Chief Negomo resolves to attach Mattison’s property
Saturday, 02 March 2013 00:00
Zvamaida Murwira Senior Reporter
Mashonaland Central traditional leader Chief Negomo, Mr Luscious Chitsinde,
has resolved to attach property belonging to Tavydale Farm owner Mr Pip
Mattison for failing to pay compensation to farmers who had their crops
destroyed in a land dispute.
The commercial farmer destroyed 300 hectares of maize crop belonging to 55
A1 farmers at the height of the dispute.
The chief had in January ordered Mr Mattison to pay US$1,1 million which he
said was equivalent to the cost of inputs the farmers had used for the crop.
Chief Negomo gave Mr Mattison up to February 23 2013 to pay compensation in
a default judgment.
Mr Mattison had refused to attend the traditional court arguing that it had
no jurisdiction over the case.
Chief Negomo’s spokesperson Mr Dougmore Chimukoko confirmed the development
“The Chief’s court had given Mattison up to February 23 to pay compensation
but he failed to do that within the given time.
“We are now preparing papers to go and attach property with the equivalent
value of the money he was ordered to pay,” said Mr Chimukoko.
He said a messenger of the traditional leader’s court would soon be
dispatched to attach the property.
The development comes as Mr Mattison’s lawyer, Mr Tich Muhonde is struggling
to get a copy of the judgment.
Mr Muhonde said he went to Chief Negomo’s traditional court to make a
request of the judgment so that he could use it to challenge the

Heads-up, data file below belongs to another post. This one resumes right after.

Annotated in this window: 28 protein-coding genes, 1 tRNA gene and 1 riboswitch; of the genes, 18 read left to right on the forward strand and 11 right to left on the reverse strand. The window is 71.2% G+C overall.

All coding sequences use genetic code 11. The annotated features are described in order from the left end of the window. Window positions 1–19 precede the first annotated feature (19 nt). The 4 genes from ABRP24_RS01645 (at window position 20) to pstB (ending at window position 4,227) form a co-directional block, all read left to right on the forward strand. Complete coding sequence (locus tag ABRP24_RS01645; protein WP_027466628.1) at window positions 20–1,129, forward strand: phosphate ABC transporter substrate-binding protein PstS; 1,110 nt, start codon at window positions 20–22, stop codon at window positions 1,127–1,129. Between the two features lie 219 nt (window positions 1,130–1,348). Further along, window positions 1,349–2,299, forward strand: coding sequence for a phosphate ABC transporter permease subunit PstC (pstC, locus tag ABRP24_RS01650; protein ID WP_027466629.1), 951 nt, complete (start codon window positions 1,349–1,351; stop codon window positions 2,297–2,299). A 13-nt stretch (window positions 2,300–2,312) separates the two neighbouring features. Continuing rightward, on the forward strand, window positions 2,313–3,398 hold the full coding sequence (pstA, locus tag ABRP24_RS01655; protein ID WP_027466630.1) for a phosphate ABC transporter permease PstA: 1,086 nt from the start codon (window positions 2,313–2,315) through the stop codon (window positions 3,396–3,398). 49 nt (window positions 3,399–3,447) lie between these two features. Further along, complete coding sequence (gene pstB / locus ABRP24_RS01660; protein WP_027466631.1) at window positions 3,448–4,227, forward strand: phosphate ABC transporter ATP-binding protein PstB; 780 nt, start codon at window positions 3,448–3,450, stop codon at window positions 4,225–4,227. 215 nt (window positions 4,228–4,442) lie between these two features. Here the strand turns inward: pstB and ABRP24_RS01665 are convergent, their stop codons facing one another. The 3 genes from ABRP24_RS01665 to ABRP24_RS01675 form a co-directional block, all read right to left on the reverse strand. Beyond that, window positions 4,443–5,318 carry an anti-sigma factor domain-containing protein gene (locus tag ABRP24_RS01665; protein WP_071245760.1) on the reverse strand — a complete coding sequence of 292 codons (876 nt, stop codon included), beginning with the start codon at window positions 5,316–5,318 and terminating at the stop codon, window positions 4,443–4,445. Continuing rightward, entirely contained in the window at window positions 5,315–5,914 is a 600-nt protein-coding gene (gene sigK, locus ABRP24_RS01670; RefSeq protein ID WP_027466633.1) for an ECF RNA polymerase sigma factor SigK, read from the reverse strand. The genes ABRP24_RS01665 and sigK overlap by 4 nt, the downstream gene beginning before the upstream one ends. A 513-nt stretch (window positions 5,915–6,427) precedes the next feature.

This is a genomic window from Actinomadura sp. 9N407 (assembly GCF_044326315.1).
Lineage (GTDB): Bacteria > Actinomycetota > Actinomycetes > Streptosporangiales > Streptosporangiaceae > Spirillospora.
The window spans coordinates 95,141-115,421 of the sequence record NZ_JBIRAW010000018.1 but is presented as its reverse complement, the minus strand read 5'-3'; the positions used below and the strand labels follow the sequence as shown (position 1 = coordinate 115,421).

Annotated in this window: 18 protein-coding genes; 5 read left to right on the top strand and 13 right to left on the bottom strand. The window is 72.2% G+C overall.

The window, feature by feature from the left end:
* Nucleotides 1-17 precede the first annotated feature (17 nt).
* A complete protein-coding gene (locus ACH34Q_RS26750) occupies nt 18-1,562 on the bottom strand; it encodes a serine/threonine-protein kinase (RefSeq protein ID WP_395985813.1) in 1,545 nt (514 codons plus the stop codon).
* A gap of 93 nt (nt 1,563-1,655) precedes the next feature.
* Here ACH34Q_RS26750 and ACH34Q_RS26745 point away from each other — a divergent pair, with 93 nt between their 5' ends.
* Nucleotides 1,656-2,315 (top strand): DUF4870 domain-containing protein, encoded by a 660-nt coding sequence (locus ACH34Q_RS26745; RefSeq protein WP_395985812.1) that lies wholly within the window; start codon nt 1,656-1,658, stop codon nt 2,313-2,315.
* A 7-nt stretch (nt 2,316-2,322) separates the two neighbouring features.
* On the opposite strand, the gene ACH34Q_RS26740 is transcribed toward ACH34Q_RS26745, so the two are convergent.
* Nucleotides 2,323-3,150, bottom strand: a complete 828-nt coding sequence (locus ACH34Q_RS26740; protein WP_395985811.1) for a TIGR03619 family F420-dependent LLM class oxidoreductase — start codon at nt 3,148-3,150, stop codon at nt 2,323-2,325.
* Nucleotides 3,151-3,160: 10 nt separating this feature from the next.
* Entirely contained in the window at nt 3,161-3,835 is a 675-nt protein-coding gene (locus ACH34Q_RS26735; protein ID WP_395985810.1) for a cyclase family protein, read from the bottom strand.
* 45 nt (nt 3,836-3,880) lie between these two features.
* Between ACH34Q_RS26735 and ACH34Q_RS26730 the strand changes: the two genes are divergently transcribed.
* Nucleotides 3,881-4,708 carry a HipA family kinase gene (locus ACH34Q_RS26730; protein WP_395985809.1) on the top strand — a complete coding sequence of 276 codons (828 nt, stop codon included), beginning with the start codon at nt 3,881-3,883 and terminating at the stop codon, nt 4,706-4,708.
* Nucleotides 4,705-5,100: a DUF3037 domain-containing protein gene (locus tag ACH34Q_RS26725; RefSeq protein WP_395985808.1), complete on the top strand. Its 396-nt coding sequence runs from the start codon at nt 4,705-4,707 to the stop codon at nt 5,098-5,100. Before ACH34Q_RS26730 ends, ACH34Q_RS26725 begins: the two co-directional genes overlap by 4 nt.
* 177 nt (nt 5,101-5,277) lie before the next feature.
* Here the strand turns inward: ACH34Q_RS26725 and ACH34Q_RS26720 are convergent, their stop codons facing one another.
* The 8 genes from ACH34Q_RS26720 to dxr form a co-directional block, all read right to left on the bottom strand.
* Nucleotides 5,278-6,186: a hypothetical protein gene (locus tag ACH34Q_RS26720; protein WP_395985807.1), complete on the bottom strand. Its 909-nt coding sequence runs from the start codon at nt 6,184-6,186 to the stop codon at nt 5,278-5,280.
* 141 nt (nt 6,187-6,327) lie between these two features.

jurisdiction of the chief before a Bindura provincial magistrate.
The lawyer had filed papers at Bindura magistrate court challenging the
authority of Chief Negomo to hear the land case.
“I went to Chief Negomo’s traditional court with a request to get a
“The magistrate at Bindura wants to have sight of the judgment before he can
make a determination on our application.
“Our view is that the failure by the Chief to furnish us with the judgment
is a violation of our client’s right to justice,” said Mr Muhonde.
Asked if that meant the judgment by Chief Negomo stood in the absence of a
higher court setting it aside, Mr Muhonde said the order was a nullity.
“It just means that there is a stalemate.
“The judgment is a nullity because he has no authority to hear a land case,”
Lands and Rural Resettlement Minister Herbert Murerwa has since said
Tavydale Farm was protected under the Bilateral Investment Promotion
Agreement and thereby the property would not be acquired for resettlement.
He said the 55 A1 farmers, who are valid holders of offer letters signed by
the District Administrator would be given alternative land.
In addition to the US$1,1 million, Chief Negomo ordered Mr Mattison to pay
two head of cattle, three goats, two sheep, a cock and a 10-metre cloth for